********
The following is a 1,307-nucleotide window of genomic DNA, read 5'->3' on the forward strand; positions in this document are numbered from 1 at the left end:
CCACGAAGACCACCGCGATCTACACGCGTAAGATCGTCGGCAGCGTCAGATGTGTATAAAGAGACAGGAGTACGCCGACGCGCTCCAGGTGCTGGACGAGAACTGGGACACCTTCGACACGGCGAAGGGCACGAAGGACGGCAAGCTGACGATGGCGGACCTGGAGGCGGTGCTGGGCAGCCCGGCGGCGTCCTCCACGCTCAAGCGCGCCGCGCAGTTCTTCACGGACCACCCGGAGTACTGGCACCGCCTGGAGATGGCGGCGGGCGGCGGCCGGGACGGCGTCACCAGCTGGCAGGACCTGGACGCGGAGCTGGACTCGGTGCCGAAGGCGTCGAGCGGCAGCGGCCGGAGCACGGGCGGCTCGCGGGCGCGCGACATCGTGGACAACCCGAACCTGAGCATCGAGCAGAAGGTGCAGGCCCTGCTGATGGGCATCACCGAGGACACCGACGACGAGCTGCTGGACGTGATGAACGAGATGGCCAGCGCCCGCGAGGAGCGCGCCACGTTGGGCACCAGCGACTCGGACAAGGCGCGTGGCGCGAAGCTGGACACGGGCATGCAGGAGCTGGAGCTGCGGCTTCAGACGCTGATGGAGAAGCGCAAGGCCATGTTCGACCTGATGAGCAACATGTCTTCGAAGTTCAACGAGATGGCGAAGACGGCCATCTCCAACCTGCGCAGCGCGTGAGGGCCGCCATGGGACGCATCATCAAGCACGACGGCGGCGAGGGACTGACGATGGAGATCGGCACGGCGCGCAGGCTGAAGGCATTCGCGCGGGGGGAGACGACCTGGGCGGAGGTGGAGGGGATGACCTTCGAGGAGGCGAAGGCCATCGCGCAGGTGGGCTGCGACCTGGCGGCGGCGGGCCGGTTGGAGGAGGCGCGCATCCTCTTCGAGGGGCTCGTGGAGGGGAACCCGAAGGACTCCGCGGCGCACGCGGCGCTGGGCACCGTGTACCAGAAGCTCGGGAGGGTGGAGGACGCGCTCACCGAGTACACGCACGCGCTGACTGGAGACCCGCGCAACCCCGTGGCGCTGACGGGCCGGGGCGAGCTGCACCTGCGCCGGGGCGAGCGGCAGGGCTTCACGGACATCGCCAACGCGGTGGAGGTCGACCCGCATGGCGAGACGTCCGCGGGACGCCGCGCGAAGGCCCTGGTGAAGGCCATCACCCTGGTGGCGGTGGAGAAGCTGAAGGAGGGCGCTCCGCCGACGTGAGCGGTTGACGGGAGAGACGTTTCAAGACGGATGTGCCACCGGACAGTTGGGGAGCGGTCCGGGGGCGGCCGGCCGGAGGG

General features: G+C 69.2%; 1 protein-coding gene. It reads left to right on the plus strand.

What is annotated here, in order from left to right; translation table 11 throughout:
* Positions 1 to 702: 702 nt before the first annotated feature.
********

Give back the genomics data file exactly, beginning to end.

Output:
The following is a 1,307-nucleotide window of genomic DNA, read 5'->3' on the forward strand; positions in this document are numbered from 1 at the left end:
CCACGAAGACCACCGCGATCTACACGCGTAAGATCGTCGGCAGCGTCAGATGTGTATAAAGAGACAGGAGTACGCCGACGCGCTCCAGGTGCTGGACGAGAACTGGGACACCTTCGACACGGCGAAGGGCACGAAGGACGGCAAGCTGACGATGGCGGACCTGGAGGCGGTGCTGGGCAGCCCGGCGGCGTCCTCCACGCTCAAGCGCGCCGCGCAGTTCTTCACGGACCACCCGGAGTACTGGCACCGCCTGGAGATGGCGGCGGGCGGCGGCCGGGACGGCGTCACCAGCTGGCAGGACCTGGACGCGGAGCTGGACTCGGTGCCGAAGGCGTCGAGCGGCAGCGGCCGGAGCACGGGCGGCTCGCGGGCGCGCGACATCGTGGACAACCCGAACCTGAGCATCGAGCAGAAGGTGCAGGCCCTGCTGATGGGCATCACCGAGGACACCGACGACGAGCTGCTGGACGTGATGAACGAGATGGCCAGCGCCCGCGAGGAGCGCGCCACGTTGGGCACCAGCGACTCGGACAAGGCGCGTGGCGCGAAGCTGGACACGGGCATGCAGGAGCTGGAGCTGCGGCTTCAGACGCTGATGGAGAAGCGCAAGGCCATGTTCGACCTGATGAGCAACATGTCTTCGAAGTTCAACGAGATGGCGAAGACGGCCATCTCCAACCTGCGCAGCGCGTGAGGGCCGCCATGGGACGCATCATCAAGCACGACGGCGGCGAGGGACTGACGATGGAGATCGGCACGGCGCGCAGGCTGAAGGCATTCGCGCGGGGGGAGACGACCTGGGCGGAGGTGGAGGGGATGACCTTCGAGGAGGCGAAGGCCATCGCGCAGGTGGGCTGCGACCTGGCGGCGGCGGGCCGGTTGGAGGAGGCGCGCATCCTCTTCGAGGGGCTCGTGGAGGGGAACCCGAAGGACTCCGCGGCGCACGCGGCGCTGGGCACCGTGTACCAGAAGCTCGGGAGGGTGGAGGACGCGCTCACCGAGTACACGCACGCGCTGACTGGAGACCCGCGCAACCCCGTGGCGCTGACGGGCCGGGGCGAGCTGCACCTGCGCCGGGGCGAGCGGCAGGGCTTCACGGACATCGCCAACGCGGTGGAGGTCGACCCGCATGGCGAGACGTCCGCGGGACGCCGCGCGAAGGCCCTGGTGAAGGCCATCACCCTGGTGGCGGTGGAGAAGCTGAAGGAGGGCGCTCCGCCGACGTGAGCGGTTGACGGGAGAGACGTTTCAAGACGGATGTGCCACCGGACAGTTGGGGAGCGGTCCGGGGGCGGCCGGCCGGAGGG

General features: G+C 69.2%; 1 protein-coding gene. It reads left to right on the plus strand.

What is annotated here, in order from left to right; translation table 11 throughout:
* Positions 1 to 702: 702 nt before the first annotated feature.